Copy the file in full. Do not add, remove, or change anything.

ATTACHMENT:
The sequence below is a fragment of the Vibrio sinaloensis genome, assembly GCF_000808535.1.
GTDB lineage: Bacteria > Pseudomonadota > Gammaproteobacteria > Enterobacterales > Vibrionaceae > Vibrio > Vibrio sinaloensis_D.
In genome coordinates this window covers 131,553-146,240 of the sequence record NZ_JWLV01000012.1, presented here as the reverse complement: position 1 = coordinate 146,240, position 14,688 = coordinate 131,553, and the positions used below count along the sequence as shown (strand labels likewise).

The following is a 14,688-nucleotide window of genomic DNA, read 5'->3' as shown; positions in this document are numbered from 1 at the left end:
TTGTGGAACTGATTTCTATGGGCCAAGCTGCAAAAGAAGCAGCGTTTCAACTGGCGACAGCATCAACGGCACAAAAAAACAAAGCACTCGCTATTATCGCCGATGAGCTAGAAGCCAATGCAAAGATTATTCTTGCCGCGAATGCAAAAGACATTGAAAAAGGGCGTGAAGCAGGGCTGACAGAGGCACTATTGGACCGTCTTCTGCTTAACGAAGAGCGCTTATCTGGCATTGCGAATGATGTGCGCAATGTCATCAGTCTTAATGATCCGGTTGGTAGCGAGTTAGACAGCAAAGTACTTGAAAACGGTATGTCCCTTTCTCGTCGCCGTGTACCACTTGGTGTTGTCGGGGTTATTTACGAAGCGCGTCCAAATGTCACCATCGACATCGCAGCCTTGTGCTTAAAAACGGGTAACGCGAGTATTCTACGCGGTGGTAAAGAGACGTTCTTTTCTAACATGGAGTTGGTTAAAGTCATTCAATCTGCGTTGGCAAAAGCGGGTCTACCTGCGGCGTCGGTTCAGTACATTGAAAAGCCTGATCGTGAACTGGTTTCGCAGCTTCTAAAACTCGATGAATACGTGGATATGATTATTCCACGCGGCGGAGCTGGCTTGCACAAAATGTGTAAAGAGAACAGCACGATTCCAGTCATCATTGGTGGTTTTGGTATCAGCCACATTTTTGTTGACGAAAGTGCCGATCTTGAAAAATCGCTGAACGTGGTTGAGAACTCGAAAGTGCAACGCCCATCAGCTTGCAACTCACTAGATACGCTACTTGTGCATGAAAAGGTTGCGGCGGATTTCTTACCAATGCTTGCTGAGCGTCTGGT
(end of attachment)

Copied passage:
The sequence below is a fragment of the Vibrio sinaloensis genome, assembly GCF_000808535.1.
GTDB lineage: Bacteria > Pseudomonadota > Gammaproteobacteria > Enterobacterales > Vibrionaceae > Vibrio > Vibrio sinaloensis_D.
In genome coordinates this window covers 131,553-146,240 of the sequence record NZ_JWLV01000012.1, presented here as the reverse complement: position 1 = coordinate 146,240, position 14,688 = coordinate 131,553, and the positions used below count along the sequence as shown (strand labels likewise).

The following is a 14,688-nucleotide window of genomic DNA, read 5'->3' as shown; positions in this document are numbered from 1 at the left end:
TTGTGGAACTGATTTCTATGGGCCAAGCTGCAAAAGAAGCAGCGTTTCAACTGGCGACAGCATCAACGGCACAAAAAAACAAAGCACTCGCTATTATCGCCGATGAGCTAGAAGCCAATGCAAAGATTATTCTTGCCGCGAATGCAAAAGACATTGAAAAAGGGCGTGAAGCAGGGCTGACAGAGGCACTATTGGACCGTCTTCTGCTTAACGAAGAGCGCTTATCTGGCATTGCGAATGATGTGCGCAATGTCATCAGTCTTAATGATCCGGTTGGTAGCGAGTTAGACAGCAAAGTACTTGAAAACGGTATGTCCCTTTCTCGTCGCCGTGTACCACTTGGTGTTGTCGGGGTTATTTACGAAGCGCGTCCAAATGTCACCATCGACATCGCAGCCTTGTGCTTAAAAACGGGTAACGCGAGTATTCTACGCGGTGGTAAAGAGACGTTCTTTTCTAACATGGAGTTGGTTAAAGTCATTCAATCTGCGTTGGCAAAAGCGGGTCTACCTGCGGCGTCGGTTCAGTACATTGAAAAGCCTGATCGTGAACTGGTTTCGCAGCTTCTAAAACTCGATGAATACGTGGATATGATTATTCCACGCGGCGGAGCTGGCTTGCACAAAATGTGTAAAGAGAACAGCACGATTCCAGTCATCATTGGTGGTTTTGGTATCAGCCACATTTTTGTTGACGAAAGTGCCGATCTTGAAAAATCGCTGAACGTGGTTGAGAACTCGAAAGTGCAACGCCCATCAGCTTGCAACTCACTAGATACGCTACTTGTGCATGAAAAGGTTGCGGCGGATTTCTTACCAATGCTTGCTGAGCGTCTGGT